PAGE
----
Saturday, May 21, 2011

End of fertilizer price decontrol?

It was with great fanfare that the Government of India launched the Nutrient Based Subsidy (NBS) regime for fertilizers in April 1, 2010. It effectively dismantled the administrative control over fertilizer prices. The subsidy was to be fixed, based on the nutrient content of each fertilizer, and then transferred as a back-end subsidy to the manufacturing companies. It gave companies full freedom to fix Maximum Retail Prices (MRPs), though there was an informal understanding to keep price hikes within 'acceptable' limits.

It went off relatively well in its first year, raising hopes of further reforms in the subsidy regime. However, following the steep increases in global petroleum prices in recent months, the wheels seem to be coming off the NBS regime. The manufacturers have been left with no option but to increase the MRP to cover for the increased import prices. As I have blogged earlier, in response the government has been forced into revising the subsidy for 2011-12 three times already.

Faced with continuing rise in fuel prices, the Government has issued directions to the fertilizer companies to restrict the MRP increases to a band. The Businessline points to a recent circular issued by the Department of Fertilisers asking firms to limit the increase in the MRP of di-ammonium phosphate (DAP) to Rs 600 a tonne for the kharif season ahead. It writes,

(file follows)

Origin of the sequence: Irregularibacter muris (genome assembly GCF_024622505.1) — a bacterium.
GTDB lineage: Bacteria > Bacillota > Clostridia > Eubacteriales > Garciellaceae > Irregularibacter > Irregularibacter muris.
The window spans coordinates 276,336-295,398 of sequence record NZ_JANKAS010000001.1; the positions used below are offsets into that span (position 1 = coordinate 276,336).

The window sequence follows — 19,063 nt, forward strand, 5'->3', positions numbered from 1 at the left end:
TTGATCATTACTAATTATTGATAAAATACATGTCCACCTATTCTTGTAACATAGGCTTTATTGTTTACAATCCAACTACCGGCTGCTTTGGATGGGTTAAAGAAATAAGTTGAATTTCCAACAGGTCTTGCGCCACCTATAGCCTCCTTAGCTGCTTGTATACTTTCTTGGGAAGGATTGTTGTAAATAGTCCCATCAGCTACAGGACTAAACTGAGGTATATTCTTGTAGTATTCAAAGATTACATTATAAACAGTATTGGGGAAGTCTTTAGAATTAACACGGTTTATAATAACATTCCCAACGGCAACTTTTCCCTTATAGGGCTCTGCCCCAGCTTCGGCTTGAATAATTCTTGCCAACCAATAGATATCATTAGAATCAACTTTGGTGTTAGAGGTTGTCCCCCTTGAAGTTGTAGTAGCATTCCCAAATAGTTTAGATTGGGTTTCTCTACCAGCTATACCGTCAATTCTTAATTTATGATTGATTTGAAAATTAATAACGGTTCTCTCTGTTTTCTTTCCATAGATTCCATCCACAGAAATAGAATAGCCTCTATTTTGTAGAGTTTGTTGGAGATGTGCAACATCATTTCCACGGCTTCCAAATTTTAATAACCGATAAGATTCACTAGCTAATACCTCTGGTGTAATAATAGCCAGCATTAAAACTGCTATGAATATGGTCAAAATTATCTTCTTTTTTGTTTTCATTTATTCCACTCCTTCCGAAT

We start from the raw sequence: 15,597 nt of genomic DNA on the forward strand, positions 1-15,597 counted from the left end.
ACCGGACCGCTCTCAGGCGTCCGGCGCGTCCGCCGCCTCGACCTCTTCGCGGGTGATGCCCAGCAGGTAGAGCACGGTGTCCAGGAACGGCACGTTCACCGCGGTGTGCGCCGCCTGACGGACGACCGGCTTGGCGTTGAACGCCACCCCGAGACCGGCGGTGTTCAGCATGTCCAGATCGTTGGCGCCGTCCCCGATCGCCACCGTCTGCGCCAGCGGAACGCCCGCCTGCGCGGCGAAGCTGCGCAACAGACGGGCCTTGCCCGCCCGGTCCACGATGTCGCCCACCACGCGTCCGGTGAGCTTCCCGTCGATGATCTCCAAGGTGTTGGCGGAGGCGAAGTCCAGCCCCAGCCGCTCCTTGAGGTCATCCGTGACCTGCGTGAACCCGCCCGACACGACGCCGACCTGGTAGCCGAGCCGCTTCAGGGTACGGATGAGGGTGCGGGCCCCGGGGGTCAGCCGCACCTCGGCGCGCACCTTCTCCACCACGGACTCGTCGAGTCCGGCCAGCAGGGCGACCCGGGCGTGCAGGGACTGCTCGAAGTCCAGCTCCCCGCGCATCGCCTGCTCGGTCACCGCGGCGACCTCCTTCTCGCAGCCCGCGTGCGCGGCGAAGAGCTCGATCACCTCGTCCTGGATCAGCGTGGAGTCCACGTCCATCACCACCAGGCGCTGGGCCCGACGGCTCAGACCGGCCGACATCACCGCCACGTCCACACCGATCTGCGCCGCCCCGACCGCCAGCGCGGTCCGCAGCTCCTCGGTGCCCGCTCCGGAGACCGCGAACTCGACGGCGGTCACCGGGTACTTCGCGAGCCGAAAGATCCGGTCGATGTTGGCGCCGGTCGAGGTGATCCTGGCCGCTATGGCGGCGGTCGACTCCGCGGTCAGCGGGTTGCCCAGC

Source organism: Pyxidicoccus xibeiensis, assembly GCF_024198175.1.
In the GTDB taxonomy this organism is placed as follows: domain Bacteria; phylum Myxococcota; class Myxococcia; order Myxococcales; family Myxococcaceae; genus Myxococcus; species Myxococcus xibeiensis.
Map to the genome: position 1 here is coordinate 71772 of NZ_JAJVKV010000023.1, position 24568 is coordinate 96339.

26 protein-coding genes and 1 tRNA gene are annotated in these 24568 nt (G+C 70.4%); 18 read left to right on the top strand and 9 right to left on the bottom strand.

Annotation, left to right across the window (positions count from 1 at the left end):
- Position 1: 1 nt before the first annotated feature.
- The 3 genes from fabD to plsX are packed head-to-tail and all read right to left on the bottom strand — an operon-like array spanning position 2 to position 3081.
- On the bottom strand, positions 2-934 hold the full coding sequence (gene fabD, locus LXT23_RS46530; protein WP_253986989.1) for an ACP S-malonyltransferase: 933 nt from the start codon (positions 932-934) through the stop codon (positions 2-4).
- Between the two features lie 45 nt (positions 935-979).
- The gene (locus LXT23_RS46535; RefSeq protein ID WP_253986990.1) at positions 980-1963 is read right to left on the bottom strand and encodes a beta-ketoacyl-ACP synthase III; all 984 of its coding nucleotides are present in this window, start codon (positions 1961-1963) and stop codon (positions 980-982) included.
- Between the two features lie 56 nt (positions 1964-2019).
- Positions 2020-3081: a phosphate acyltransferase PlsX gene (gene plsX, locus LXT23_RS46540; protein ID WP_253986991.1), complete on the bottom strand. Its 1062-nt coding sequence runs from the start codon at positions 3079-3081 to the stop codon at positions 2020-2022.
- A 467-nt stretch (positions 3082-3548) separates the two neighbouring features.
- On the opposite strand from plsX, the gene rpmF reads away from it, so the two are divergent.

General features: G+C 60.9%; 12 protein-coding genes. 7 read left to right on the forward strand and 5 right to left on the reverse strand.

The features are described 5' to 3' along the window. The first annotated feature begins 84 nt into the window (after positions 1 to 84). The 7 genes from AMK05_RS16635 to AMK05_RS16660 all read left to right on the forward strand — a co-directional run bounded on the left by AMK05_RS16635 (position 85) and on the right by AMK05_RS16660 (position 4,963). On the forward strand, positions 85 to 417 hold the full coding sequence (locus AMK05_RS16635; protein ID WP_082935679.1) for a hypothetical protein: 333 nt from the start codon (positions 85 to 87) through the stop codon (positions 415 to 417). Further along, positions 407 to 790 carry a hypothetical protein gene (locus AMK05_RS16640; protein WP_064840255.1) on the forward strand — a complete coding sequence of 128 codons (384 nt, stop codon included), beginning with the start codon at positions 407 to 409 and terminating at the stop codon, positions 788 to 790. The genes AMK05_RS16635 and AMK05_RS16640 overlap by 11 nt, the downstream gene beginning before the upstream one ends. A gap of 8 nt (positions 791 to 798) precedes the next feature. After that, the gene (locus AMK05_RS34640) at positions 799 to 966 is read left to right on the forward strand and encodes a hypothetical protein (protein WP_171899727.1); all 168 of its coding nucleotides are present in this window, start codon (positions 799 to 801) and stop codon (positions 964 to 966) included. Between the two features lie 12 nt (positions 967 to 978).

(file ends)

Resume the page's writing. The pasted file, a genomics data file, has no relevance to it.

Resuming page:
"Since the MRP, prior to April 1, averaged Rs 10,750 a tonne, a Rs 600 rise works out to Rs 11,350 a tonne. To this, if the 1.03 per cent excise-cum-education cess imposed in the 2011-12 Union Budget is added — this is recoverable from farmers — the new admissible MRP would be roughly Rs 11,470. Against this, companies like Coromandel International, Indian Farmers Fertiliser Cooperative and Zuari Industries have already declared MRPs of Rs 11,700 to Rs 12,000 a tonne, exclusive of State-level and local levies. It remains to be seen if they will now have to roll back their MRPs to the May 5 circular-prescribed levels."


The NBS regime for fertilizers is a test case for cash transfers with PDS. It highlights the challenges in subsidy administration posed by price volatility. However, unlike the fragmented food grains markets, fertilizer market is more integrated. Therefore it is possible to develop an index, also linked to global crude prices, that is a reasonable reflection of fertilizer prices. The subsidy payable to manufacturers or distributors could be calibrated with respect to this index, so as to avoid the repeated ad-hoc revisions. This does create a slight fiscal uncertainty, though the variation is not likely to be so much as to imbalance government finances.

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